Fast forward to just short of two years ago. I was 19 and going through major life stressors. It was a really dark time in my life, one that continues to haunt me to this day. I was struggling with self-harm and suicide ideation, and lost almost all interest in things I previously loved. Eventually, I went to the wellness center on my campus and filled out an intake form for mental health services. After several appointments and assessments, I was diagnosed with generalized anxiety disorder, major depressive disorder, and possible obsessive compulsive disorder. Then we started the process of trying to find antidepressants to help with the symptoms. I would be prescribed a medication, try it for a couple months or until the side-effects became unbearable, whichever came first, and then schedule another appointment with my doctor where we would do the same old assessment and I would fill out the same old forms:
“How many times in the last two weeks did you have suicidal thoughts?”
“How many times in the last two weeks was your worry out of control?”
“On a scale of 1-10, how serious do you feel your current situation to be?”
It took me over a year to find a medication that seemed to help without also giving intolerable side effects. For the first 9 months, I couldn’t really eat yet still gained weight, battled nausea, and either slept way too much or not nearly enough, depending on the meds. The antidepressant I am currently on is fairly new and also a bit pricey; about $150 per month for my current dosage, but I was lucky to have relatives pay for my prescription until I could get an exception so my student insurance would cover most of it. While I still have bad days, overall the meds help reduce the severity of my symptoms and have most probably saved my life. I might eventually try to go off of them, but for now I wouldn’t trade the best mental stability I’ve had in years to find my “real” self. I remember what life was like without these meds, and I don’t want to go back.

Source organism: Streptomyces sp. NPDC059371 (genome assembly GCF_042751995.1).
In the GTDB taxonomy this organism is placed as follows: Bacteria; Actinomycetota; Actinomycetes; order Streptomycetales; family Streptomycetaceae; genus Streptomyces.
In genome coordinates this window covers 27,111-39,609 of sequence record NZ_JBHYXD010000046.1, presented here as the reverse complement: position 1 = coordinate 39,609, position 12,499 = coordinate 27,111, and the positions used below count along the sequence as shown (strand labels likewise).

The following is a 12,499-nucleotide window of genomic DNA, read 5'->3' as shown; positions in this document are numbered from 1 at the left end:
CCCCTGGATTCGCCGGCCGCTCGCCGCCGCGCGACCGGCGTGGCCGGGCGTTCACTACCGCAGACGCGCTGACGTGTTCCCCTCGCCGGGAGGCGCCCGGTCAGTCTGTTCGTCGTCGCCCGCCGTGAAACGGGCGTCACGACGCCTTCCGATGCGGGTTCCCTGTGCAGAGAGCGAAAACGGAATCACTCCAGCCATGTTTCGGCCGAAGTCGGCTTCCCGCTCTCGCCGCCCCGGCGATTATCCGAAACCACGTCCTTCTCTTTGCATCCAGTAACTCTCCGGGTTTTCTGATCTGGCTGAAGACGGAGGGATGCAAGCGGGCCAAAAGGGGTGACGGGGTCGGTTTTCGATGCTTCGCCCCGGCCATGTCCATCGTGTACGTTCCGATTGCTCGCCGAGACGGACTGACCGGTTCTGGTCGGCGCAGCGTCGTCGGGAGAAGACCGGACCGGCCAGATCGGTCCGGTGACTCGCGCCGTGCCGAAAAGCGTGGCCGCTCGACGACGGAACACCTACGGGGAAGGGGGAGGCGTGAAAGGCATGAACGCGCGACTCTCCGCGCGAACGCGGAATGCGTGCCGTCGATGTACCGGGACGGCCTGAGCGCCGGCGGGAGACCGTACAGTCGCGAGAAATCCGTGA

After the teachings I was raised with, it wasn’t super easy to take the steps to seek help with it. Even though I know I was depressed before leaving my faith, I wasn’t honest with myself about it until I had renounced my religion. Sometimes, I felt myself blaming my apostasy for my mental illness, and I know several of my immediate family members do. However, I’m grateful that I did go seek help back then, because life has gotten better. Even though it took awhile to find the right one, my medication does help. Counselling from an actual professional instead of a pastor has made a big difference. And, I am also extremely lucky to have relatives who supported me during some of the darkest parts of my life.
The takeaway here: If religion tells you that your mental illness is your own shortcoming, then f*ck it. Mental illness is NOT your fault. You deserve to be happy. Life can get better. And you’re not alone.
Also, if you find your religion is blaming people for biological tendencies that they have no control over, and causing psychological trauma, then maybe you should reconsider it. Actually, forget the maybe–you need to reconsider. People’s mental stability, and ultimate their lives, are worth so much more than whatever comfort you are deriving from your beliefs.